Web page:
Year 2011 is nearing its end and we are on the cusp of a New Year 2012. Looking back at the Indian apparel industry it has been a mixed year. While towards the start of the year, moods were dampened with the imposition of 10 per cent excise duty on branded apparels and the constant increase of raw material prices especially cotton, towards the end of the year the weakening of Euro and the beginning of another global recession has, falling export orders, low consumer buying sentiment and the fall of rupee against dollar have negatively affected businesses. With India easing imports of apparels from Bangladesh, smaller apparel makers were in the line of fire.
Barring a few apparel companies and denim players, almost all the apparel retailers witnessed decrease in their net results in second quarter results due to the factors mentioned above. Even retailers’ schemes and prolonged discount season sales failed to attract consumers during the festive season further affecting sales. At the moment increased inventories and debt pressure continue to hamper the growth prospects. Fashion retail brands belonging to companies like Kewal Kiran, Globus, Provogue, Pantaloon Retail and many others are not too excited with their performance even this quarter.
The government’s flip flop on FDI in multi-brand retail, a much awaited move that could have boosted spirits of many Indian and global retailers too has put a spanner on many brands’ plans. Of course, the government did take a bold step by approving 51 per cent in multi-brand and 100 per cent in mono-brand retail in the Union Cabinet. But with a strong opposition from almost all political parties, the consensus over the matter is yet to be reached. For now, another move which was considered would bring in reforms and bring down inflation, has been dumped into the bin for now.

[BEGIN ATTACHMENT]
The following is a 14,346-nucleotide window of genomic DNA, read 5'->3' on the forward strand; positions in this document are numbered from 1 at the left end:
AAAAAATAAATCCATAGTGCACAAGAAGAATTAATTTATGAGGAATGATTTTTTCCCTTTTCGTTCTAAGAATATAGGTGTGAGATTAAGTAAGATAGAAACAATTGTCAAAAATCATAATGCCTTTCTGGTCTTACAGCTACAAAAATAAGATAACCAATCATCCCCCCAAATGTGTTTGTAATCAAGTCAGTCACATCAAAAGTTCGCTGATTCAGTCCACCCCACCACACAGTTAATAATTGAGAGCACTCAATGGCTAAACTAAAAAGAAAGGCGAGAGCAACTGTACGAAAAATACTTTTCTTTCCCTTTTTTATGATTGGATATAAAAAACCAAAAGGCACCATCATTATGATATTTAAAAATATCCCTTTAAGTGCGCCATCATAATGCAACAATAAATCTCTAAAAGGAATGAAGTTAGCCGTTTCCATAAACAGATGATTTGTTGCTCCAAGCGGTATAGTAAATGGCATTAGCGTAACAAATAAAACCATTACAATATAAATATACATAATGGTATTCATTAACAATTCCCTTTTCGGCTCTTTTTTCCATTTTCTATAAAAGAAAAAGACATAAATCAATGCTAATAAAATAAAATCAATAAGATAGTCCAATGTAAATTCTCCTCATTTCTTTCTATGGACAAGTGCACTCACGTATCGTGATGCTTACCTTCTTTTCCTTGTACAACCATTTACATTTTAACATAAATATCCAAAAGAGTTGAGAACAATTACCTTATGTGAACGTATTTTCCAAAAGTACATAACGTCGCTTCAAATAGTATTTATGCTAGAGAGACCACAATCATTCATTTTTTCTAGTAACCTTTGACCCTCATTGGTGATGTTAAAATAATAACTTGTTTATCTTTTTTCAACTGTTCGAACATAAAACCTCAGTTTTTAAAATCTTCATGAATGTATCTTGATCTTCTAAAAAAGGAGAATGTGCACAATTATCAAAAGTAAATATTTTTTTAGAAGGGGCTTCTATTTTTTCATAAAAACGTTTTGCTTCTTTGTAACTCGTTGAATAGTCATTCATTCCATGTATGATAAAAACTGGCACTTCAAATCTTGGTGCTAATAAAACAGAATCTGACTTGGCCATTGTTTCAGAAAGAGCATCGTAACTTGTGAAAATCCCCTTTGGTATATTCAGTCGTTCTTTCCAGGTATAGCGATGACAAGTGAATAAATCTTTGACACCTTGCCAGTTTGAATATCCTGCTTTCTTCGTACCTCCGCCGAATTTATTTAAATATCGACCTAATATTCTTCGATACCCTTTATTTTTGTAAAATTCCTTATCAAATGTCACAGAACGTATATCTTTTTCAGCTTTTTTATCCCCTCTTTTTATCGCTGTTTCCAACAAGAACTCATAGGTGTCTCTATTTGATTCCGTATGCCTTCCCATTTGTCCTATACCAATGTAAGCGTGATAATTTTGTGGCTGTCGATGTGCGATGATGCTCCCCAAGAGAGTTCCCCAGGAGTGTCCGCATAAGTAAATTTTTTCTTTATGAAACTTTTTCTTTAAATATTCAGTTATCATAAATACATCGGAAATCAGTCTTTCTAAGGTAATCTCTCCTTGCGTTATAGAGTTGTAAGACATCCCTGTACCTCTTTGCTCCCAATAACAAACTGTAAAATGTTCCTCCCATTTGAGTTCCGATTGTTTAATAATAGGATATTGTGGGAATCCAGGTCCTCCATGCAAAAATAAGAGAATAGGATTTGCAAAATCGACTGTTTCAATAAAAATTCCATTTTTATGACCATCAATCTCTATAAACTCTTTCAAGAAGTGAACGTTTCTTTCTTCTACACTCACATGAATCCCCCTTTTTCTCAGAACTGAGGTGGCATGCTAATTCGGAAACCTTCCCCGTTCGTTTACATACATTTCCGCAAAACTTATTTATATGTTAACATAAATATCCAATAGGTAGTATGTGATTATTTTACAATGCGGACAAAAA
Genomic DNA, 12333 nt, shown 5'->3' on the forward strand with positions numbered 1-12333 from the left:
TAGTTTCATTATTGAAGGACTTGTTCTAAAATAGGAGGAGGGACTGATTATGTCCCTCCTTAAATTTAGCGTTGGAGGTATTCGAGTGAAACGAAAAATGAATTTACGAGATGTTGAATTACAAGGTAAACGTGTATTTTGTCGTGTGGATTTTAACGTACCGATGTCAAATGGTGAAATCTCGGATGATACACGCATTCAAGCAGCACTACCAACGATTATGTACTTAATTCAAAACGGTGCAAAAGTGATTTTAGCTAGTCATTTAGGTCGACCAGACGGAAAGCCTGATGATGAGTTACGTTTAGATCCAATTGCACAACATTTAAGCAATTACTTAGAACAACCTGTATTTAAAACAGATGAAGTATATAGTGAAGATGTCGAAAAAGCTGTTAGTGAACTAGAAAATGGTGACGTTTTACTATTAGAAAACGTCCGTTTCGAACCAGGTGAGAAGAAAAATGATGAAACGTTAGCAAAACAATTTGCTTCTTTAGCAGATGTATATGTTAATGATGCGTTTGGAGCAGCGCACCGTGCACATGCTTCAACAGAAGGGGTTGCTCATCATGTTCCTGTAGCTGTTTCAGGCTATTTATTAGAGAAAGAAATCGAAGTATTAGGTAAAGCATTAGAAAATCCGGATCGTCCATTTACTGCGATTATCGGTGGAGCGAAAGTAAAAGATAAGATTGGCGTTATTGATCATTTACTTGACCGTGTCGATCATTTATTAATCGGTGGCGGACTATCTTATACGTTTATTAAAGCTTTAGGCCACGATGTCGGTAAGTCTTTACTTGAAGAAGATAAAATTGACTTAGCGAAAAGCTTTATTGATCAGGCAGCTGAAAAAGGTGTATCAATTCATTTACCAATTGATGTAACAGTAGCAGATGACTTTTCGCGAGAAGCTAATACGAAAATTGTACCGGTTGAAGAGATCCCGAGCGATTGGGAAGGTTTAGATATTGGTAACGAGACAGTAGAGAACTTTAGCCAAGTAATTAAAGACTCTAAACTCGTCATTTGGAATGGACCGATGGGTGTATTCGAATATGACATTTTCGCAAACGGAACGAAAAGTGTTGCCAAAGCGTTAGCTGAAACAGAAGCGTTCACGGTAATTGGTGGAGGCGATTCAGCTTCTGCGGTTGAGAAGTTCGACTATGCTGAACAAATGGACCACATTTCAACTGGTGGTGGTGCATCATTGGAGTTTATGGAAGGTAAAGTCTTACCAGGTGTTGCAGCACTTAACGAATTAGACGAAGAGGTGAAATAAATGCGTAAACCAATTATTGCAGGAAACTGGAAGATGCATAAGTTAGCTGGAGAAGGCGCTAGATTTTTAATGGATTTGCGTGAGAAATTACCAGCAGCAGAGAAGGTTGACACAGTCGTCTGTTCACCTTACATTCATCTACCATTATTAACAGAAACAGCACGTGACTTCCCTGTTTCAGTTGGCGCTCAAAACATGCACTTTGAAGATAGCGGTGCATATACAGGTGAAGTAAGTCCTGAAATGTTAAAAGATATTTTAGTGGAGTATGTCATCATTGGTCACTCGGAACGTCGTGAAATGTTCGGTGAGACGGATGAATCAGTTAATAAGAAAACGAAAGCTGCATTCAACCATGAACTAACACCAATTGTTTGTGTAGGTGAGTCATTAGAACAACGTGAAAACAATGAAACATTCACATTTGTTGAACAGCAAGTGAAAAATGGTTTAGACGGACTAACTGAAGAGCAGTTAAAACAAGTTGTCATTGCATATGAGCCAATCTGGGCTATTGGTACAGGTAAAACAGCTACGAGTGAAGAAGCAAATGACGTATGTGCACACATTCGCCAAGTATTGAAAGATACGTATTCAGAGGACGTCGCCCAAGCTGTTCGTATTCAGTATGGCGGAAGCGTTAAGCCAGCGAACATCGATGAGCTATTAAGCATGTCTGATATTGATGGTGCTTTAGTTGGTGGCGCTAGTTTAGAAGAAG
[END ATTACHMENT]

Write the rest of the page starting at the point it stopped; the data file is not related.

And even though the CII-AT Kearney report on Indian luxury market predicted a bright future for the luxury segment in India, the luxury consumer is also just evolving, having a very limited and recent exposure to high end brands. So their expectations could differ. For example, luxury malls with their imposing large stores and polished staff might scare away a rich Indian small industry owner, who can’t pronounce the names of French or Italian brands, does not read magazines, where these brands advertise in and, hence, does not know the brands. But he has the money and wants to buy high quality, expensive products if properly educated. So the luxury brands vying to capture India’s market pie have to make some bold marketing moves like focusing on the SME segment of consumers and domestic production of luxury goods.
However, one segment that witnessed a positive growth was the e-commerce platform. According to a recent ComScore data, 60 per cent of online users in India visited retail sites in November. The year 2011 can be considered as the year when online shopping came to life in India. The number of online shoppers increased by 18 per cent in the past year with Indian consumers continuing to turn to the web to shop and retailers continuing to launch and increase their online visibility through active marketing campaigns.
With a mix of negative and positives, the year 2011 has generated very little hope for the industry as a whole. Stake holders are now looking forward to the New Year with much expectations… will their wait and watch pay off only time can tell.